According to the functionalists, a family serves as the first frame in socialization of children, effects forming of gender behavior, and provides social maintenance. The gender revolution in work and family has caused “notable effects on children” (Conley, 2013, p. 465). Institutions are interdependent that is change in one institution causes change in others. According to Weber, it is impossible to anticipate causes and consequences of social institutions in advance (Conley, 2013, p. 24). Borges’ article “Why the Debate over Cursive Is about more than Penmanship” shows the evidences of some gaps in achieved skills while educating at schools such as learning grammar or writing in cursive. The problem is that only “children who live in more affluent homes are more likely to learn outside of school, widening the achievement gap” (Borges, 2014, para. 18). Children from poor families may accumulate more and more white spaces that will lead to further stratification in their achieved statuses. According to its socioeconomic status, family conveys different forms of investment (resources) such as economic (depending on wealth, income and prestige), cultural (parents’ educational, race, ethnicity background, gender roles), and social (prestige of the status family has accessed). Therefore, there is always inequality from the very birth.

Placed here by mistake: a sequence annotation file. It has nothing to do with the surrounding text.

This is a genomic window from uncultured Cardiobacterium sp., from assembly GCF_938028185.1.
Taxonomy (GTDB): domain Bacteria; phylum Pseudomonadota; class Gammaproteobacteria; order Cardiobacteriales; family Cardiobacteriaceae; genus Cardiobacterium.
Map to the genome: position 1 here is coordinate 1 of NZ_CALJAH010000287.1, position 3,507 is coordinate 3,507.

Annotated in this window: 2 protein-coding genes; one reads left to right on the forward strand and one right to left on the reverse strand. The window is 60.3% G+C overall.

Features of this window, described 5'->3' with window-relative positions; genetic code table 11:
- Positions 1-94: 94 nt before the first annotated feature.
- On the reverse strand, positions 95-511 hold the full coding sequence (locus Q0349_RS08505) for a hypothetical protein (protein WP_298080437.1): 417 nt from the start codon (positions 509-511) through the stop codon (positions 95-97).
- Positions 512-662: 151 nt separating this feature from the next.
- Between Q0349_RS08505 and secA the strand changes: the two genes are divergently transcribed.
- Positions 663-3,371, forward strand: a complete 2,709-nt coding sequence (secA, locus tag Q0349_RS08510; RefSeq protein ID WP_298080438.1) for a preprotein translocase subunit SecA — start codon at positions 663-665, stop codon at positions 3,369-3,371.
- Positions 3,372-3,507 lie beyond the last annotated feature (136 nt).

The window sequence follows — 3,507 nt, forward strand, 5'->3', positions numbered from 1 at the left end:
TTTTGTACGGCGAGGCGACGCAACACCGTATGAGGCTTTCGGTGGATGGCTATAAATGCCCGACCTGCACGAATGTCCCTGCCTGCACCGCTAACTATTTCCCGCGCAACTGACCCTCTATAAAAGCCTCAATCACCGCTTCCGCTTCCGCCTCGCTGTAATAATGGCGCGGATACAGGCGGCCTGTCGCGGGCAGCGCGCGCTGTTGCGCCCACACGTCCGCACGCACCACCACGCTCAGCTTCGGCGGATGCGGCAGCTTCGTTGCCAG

Conflict theory underlines divisions and encounters within social institutions (Conley, 2013, p. 30). “The dilemma is the growing chasm between kids whose parents have the money, education, and time to enrich their children’s learning, and those that don’t” (Borges, 2014, para. 15). In order to fill some gaps at home, financial side is not the only important, but also time spending from parents. The “second shift,” Hochschild’s term of women’ responsibilities for housework and childcare (Conley, 2013, p. 468), makes moms exhausted and prevents them from quality and efficient teaching their children. In other words, women face the role conflict (conflicting demands and expectations of multiple roles) between the roles of a professional at workplace and a caring mother. In the article, there is only one student for the whole class who is not lost facing a writing task thanks to his mom not elementary school teaching (Borges, 2014,para. 13-14). Conley presents statistics that “having a working mother in one’s early years can result in lower cognitive achievement and increased behavioral problems for a child” (Conley, 2013, p. 464-465) while gender gap widens in families with a stay-at-home mom (Conley, 2013, p. 465). The solving of the supermom role stains may be in sharing “the second shift,” with her spouse, and reviewing gender roles in the family (Conley, 2013, p. 473). Anyway, family forms diversity in the modern society suggests the according diversity of problem solving but the causes and consequences of these solutions reflect in the changes of interacting social institutions. The strain of poverty may also stimulate the use of disciplinary methods in breeding that take less time and effort than methods such as reasoning and negotiating.